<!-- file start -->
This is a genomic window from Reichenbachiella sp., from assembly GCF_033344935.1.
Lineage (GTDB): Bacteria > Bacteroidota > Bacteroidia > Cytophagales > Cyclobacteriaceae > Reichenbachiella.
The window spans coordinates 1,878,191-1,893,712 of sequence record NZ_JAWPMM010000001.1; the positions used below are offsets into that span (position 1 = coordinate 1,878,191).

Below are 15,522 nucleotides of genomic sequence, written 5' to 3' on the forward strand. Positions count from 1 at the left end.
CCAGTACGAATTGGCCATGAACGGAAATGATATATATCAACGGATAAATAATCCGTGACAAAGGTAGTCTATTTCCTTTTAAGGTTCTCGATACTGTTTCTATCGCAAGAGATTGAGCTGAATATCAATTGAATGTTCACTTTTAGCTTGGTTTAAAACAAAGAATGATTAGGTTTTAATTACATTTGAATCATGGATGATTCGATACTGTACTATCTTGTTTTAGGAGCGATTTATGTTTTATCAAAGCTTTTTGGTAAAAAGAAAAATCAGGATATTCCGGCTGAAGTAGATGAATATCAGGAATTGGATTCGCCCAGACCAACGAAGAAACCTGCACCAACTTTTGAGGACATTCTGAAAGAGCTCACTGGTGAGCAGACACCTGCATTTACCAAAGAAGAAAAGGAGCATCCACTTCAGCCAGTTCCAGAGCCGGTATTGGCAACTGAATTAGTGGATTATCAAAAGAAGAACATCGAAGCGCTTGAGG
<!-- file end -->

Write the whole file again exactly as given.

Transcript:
This is a genomic window from Reichenbachiella sp., from assembly GCF_033344935.1.
Lineage (GTDB): Bacteria > Bacteroidota > Bacteroidia > Cytophagales > Cyclobacteriaceae > Reichenbachiella.
The window spans coordinates 1,878,191-1,893,712 of sequence record NZ_JAWPMM010000001.1; the positions used below are offsets into that span (position 1 = coordinate 1,878,191).

Below are 15,522 nucleotides of genomic sequence, written 5' to 3' on the forward strand. Positions count from 1 at the left end.
CCAGTACGAATTGGCCATGAACGGAAATGATATATATCAACGGATAAATAATCCGTGACAAAGGTAGTCTATTTCCTTTTAAGGTTCTCGATACTGTTTCTATCGCAAGAGATTGAGCTGAATATCAATTGAATGTTCACTTTTAGCTTGGTTTAAAACAAAGAATGATTAGGTTTTAATTACATTTGAATCATGGATGATTCGATACTGTACTATCTTGTTTTAGGAGCGATTTATGTTTTATCAAAGCTTTTTGGTAAAAAGAAAAATCAGGATATTCCGGCTGAAGTAGATGAATATCAGGAATTGGATTCGCCCAGACCAACGAAGAAACCTGCACCAACTTTTGAGGACATTCTGAAAGAGCTCACTGGTGAGCAGACACCTGCATTTACCAAAGAAGAAAAGGAGCATCCACTTCAGCCAGTTCCAGAGCCGGTATTGGCAACTGAATTAGTGGATTATCAAAAGAAGAACATCGAAGCGCTTGAGG